Weather: Thankful for warm temps
Need something else to be thankful for? How about a high temperature 23 degrees above average on Thanksgiving Day?
The high temperature in Bemidji topped out at 52. That's 2 degrees short of the record high of 54, set in 1984. A far cry though from the record low of 18 below, oddly reached in 1985 - a year after the record high.
Don't expect the unusual warmth to last - the National Weather Service Forecast Office in Grand Forks is predicting a high temperature Saturday of 33. Expect that temperature to drop gradually throughout the afternoon as snow begins to fall. Current predictions call for 1 to 2 inches of snow ending after midnight.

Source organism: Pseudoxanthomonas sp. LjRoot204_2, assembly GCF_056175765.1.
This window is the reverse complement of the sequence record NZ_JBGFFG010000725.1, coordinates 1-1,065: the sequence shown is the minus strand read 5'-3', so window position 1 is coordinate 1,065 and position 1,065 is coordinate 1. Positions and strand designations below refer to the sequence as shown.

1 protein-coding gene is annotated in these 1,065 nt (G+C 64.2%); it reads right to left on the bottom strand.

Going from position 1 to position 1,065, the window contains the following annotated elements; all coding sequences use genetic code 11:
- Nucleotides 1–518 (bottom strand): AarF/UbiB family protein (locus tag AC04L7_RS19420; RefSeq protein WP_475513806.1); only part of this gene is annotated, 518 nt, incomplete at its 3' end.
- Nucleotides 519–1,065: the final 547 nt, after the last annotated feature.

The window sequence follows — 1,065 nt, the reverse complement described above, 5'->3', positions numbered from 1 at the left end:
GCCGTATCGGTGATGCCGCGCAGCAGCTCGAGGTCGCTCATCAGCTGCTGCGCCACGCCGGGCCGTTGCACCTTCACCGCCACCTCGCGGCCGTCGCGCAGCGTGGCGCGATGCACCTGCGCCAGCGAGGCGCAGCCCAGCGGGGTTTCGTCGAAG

Today's snow will be of the "wrap around" variety. A storm system is expected to move across the Upper Peninsula of Michigan. Strong upper level winds from the northeast will wrap around the low pressure area and drag cold air and snow into much of northern and eastern Minnesota. If you're traveling east today, expect up to a foot of snow across far northwest Wisconsin in the traditional lake effect snowbelt areas near Bayfield and Hurley.
This weekend also marks the anniversaries of a couple significant weather events.
In 1965, a powerful storm system dropped over a foot of snow across the north woods. The highest total was in Grand Rapids where 14 inches fell. In 1985 the area was in the grips of an unusually early frigid weather pattern. Bemidji reached a record low of 23 below on November 27 and Crookston dropped to 30 below that same morning.
In a timely note, meteorological winter begins Thursday. Meteorologists define winter as being the three months with the coldest temperatures. In our hemisphere, those months are December, January and February. Astronomical winter begins when the sun is furthest from Earth - Dec. 22 this year.
Siemers is the Pioneer's circulation director.
Email him at tsiemers@